The San Francisco Museum of Modern Art (SFMOMA) will present the exclusive US run of Nam June Paik, a major retrospective of Paik’s radical and experimental art, on view from May 8 through October 3, 2021. One of the first truly global artists, Paik (1932–2006) foresaw the importance of mass media and new technologies, coining the phrase “electronic superhighway” in 1974 to predict the future of communication in an internet age. The exhibition will celebrate his multidisciplinary and collaborative practice that encompassed art, music, performance, and technology, all in dialogue with philosophies and traditions from both Eastern and Western cultures.
Bringing together over 200 works across all media spanning a five-decade career, from early compositions and performances to large-scale video installations and global satellite projects, Nam June Paik offers an in-depth understanding of the artist’s trailblazing practice. Paik’s innovative, irreverent, and entertaining works were informed by his musical background and his vision of an interconnected future. Organized by SFMOMA and Tate Modern, London, with additional presentations at the Stedelijk Museum Amsterdam and the National Gallery Singapore, the retrospective will be the first major Paik show in the US in over 20 years and the first ever large-scale survey of his work on the West Coast.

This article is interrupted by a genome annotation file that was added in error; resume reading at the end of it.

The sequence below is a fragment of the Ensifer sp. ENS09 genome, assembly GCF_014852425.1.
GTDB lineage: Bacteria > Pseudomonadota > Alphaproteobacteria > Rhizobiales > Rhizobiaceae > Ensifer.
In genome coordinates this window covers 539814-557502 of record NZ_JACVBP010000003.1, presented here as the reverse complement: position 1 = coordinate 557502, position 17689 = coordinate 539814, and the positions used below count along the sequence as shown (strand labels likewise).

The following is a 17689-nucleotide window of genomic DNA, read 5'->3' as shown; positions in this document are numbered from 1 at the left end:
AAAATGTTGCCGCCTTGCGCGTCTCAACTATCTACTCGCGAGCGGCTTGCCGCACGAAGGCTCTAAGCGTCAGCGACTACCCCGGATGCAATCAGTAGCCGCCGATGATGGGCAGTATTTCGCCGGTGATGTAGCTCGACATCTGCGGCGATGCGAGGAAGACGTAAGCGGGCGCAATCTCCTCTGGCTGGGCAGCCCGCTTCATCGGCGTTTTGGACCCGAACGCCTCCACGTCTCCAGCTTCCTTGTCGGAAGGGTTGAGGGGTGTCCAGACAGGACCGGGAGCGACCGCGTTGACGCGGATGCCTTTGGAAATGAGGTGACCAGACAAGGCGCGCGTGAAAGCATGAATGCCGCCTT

Organized thematically, the exhibition will unite many of Paik’s most iconic and provocative works from throughout his career. In TV Buddha (1974), an 18th century wooden Buddha appears to watch itself on a modern television, typifying the influence of Zen Buddhist philosophies on Paik’s approach to art and technology. Also on view will be TV Garden (1974–77/2002), an immersive installation featuring dozens of TV sets alongside lush foliage in a futuristic landscape where technology is an integral part of the natural world.
Unique to SFMOMA’s presentation will be two robots, one each dedicated to composer John Cage and choreographer Merce Cunningham, two of Paik’s key collaborators along with artist Joseph Beuys and cellist Charlotte Moorman. John Cage Robot II(1995) and Merce / Digital (1988), among many other works, will highlight Paik’s creative partnerships and collaborative artistic practice.
The retrospective will culminate in the dazzling installation Sistine Chapel (1993), a mesmerizing riot of sound and images from dozens of projectors, taken from the German pavilion which won the Golden Lion award at the Venice Biennale in 1993. Presented in its largest scale of any venue at SFMOMA, and exceeding that of all other works in the exhibition, Sistine Chapel will envelop the audience in an audio-visual remix of Paik’s past videos and collaborators seen throughout the exhibition.
Jackson’s exhibition The Land Claim began an extensive dialogue with local Indigenous, Black, and Latinx families on Long Island’s East End.
There is not a hint of psychological trauma in Astrup’s art, despite the parallels in his own experience to that of his countryman Edvard Munch.
The Greenberg Steinhauser Forum in American Portraiture Conversation Series continues with presentations on Hung Liu, African Methodist Episcopal aesthetics, and the Oak Flat conflict.
Inspired by her foremothers’ recycling of materials, Jan Wade creates altarpieces, shrines, and memory jugs out of found objects.
This retrospective of the work from a São Paulo photo club is a reminder that Modernism was not solely a European phenomenon.
After students around the world responded to online classes by the historic art school, the League launched e-telier™ to elevate its digital learning experience.